[December 7th marks National Pearl Harbor Remembrance Day, so this week I’ll remember and AmericanStudy some histories related to the 1941 attack. Leading up to a special post on how we remember such infamous days.]
On the uses and
abuses of history in Michael Bay’s most serious blockbuster.
stop for a moment and acknowledge the basic impressiveness of the fact that the
director of Bad Boys (and sequels), Transformers (and sequels), The Rock, Armageddon, and the like made a historical epic summer blockbuster
film about the Pearl Harbor bombing and its World War II aftermaths. Steven Spielberg’s Saving Private Ryan (1998) came out
in July (three years prior to Bay’s film) and so I suppose would qualify as a
summer blockbuster, but it was still Spielberg, and the post-Schindler and Amistad Spielberg at that—nothing surprising about a historical
epic from that guy. But from the man who at the time was rumored to be in
production with both Transformers 4
and Bad Boys 3? Again, worth noting
and, at a baseline level, admiring.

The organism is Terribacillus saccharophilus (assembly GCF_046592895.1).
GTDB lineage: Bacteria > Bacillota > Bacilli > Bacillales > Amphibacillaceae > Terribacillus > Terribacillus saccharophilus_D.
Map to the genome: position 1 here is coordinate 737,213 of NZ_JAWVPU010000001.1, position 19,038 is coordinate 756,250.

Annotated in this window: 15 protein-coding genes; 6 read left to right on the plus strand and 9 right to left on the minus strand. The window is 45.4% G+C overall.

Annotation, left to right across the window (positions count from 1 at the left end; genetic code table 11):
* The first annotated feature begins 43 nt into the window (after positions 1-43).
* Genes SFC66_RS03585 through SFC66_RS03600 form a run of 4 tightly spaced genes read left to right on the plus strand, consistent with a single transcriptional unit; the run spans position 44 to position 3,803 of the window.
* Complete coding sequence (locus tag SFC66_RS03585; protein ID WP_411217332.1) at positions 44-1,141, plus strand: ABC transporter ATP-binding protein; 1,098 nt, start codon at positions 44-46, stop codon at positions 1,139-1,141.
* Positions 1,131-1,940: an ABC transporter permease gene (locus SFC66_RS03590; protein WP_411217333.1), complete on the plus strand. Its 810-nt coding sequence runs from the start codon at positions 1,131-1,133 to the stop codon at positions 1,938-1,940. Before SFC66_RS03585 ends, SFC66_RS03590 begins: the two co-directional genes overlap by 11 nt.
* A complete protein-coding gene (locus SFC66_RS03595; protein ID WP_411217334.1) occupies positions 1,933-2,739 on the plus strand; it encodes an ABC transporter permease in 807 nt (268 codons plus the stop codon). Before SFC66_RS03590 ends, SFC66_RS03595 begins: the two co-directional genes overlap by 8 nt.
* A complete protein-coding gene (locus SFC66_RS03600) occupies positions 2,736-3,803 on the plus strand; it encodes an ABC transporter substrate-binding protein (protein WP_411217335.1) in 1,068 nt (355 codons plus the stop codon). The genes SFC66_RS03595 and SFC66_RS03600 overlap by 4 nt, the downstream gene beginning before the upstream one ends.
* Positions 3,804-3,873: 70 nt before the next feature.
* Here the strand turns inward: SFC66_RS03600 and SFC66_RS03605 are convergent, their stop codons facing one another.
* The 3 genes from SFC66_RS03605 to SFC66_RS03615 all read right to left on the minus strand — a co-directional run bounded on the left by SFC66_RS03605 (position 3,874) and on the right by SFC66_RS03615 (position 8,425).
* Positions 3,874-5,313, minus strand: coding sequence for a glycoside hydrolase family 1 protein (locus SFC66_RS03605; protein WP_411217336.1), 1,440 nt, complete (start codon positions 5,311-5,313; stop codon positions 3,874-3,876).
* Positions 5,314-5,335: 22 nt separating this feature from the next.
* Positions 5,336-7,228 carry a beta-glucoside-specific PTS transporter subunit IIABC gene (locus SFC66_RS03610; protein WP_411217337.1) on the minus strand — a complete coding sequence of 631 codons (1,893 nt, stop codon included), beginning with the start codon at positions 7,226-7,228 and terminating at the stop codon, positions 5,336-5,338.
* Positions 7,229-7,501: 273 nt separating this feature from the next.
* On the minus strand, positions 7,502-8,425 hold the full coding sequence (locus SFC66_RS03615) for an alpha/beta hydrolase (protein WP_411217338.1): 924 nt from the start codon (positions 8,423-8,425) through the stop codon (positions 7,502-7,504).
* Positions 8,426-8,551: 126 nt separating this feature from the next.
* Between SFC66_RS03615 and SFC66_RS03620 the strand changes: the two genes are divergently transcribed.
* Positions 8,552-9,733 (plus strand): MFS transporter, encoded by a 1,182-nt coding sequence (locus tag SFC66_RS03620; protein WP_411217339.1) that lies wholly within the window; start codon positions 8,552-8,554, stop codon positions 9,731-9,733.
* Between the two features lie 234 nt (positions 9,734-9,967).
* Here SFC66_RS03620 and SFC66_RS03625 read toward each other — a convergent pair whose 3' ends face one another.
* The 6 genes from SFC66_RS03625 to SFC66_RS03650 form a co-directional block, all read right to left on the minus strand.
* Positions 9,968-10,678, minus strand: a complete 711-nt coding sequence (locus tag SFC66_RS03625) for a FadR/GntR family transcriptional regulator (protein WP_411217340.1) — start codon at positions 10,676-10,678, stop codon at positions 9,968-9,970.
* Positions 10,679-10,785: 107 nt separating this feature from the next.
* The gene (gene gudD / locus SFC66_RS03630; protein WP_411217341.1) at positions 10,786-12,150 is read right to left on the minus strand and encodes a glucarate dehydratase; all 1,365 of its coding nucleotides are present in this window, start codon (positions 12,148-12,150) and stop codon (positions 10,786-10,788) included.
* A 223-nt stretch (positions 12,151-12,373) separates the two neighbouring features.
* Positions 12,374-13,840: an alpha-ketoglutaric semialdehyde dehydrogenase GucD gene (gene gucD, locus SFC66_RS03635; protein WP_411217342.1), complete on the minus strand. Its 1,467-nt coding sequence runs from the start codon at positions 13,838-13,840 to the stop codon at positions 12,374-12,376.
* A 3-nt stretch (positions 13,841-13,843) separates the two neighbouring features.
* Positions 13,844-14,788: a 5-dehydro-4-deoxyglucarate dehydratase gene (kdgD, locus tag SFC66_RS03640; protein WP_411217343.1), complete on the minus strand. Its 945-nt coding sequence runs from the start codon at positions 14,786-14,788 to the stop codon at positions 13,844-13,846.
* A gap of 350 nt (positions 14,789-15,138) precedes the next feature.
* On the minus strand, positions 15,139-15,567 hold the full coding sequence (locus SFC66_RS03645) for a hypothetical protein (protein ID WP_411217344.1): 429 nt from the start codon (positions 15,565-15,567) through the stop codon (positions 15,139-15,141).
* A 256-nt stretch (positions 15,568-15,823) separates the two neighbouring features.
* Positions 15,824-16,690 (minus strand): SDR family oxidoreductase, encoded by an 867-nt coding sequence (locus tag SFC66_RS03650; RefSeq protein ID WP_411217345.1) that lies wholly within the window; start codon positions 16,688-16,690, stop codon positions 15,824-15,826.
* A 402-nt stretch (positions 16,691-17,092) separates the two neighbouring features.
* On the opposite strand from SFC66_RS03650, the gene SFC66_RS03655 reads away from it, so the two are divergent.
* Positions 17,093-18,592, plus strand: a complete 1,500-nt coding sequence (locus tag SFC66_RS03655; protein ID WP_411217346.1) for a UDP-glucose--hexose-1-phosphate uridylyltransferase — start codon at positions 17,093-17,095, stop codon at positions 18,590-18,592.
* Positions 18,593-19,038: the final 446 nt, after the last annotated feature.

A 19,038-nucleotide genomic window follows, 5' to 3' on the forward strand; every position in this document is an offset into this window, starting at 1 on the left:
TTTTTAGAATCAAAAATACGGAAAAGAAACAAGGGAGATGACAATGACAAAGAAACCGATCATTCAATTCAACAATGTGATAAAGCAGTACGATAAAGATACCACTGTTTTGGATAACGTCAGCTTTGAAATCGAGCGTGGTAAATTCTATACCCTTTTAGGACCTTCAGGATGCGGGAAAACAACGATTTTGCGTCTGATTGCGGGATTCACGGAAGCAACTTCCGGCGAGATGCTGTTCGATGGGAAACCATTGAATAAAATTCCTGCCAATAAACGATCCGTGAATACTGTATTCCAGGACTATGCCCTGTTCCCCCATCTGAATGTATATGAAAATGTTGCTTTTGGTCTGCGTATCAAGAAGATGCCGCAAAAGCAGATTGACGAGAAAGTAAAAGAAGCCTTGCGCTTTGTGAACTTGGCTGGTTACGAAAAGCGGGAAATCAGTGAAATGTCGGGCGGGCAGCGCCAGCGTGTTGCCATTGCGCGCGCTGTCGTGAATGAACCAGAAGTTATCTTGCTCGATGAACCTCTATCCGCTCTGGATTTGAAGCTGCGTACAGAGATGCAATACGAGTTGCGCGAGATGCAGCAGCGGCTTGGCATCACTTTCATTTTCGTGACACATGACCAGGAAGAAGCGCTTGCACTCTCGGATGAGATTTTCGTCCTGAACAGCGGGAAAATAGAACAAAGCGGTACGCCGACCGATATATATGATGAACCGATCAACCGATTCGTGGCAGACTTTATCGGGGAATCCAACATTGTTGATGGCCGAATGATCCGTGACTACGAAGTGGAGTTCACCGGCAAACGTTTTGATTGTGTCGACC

be pretty silly to critique Bay’s film for making a friendship and a love
triangle central to its plotlines. After all, that’s the nature of the
genre I’ve elsewhere dubbed period fiction—works of art that set universal
human stories against a backdrop of (often) impressively realized historical
moments. While those of us who care deeply about the histories themselves might
be frustrated that such works relegate them to the background, it would be just
as possible to argue the opposite: that works of period fiction help modern
audiences connect to their historical subjects through engaging and accessible
human characters, stories, and themes. After all, none other than the godfather
of historical fiction, Sir
Walter Scott, could be said to have done precisely that in the creation of
characters like Waverly
and Ivanhoe. Yes,
I just compared Michael Bay to Sir Walter Scott, and I stand by it.
On the other
hand, I would argue that if a piece of period fiction is set in wartime, it
owes its audience at the very least an equally compelling and affecting portrayal
of war: Saving Private Ryan, whatever
its flaws, certainly offers that, especially in the opening sequence linked
with the Wind, more flawed still, is nonetheless at its best in
depicting the Civil War and particularly the destruction of Atlanta.
Thanks to its sizeable budget and state-of-the-art special effects, Pearl Harbor is able to include an extended depiction of that
bombing, among many other battle sequences—yet to my mind (and you can
judge for yourself at that link) it fails utterly at capturing any of the
brutalities or terrors, or any other aspects, of war. The problem isn’t that
the director of Transformers is
making a wartime historical epic—it’s that the wartime historical epic doesn’t
feel noticeably different from any other action film in his oeuvre.
PS. What do you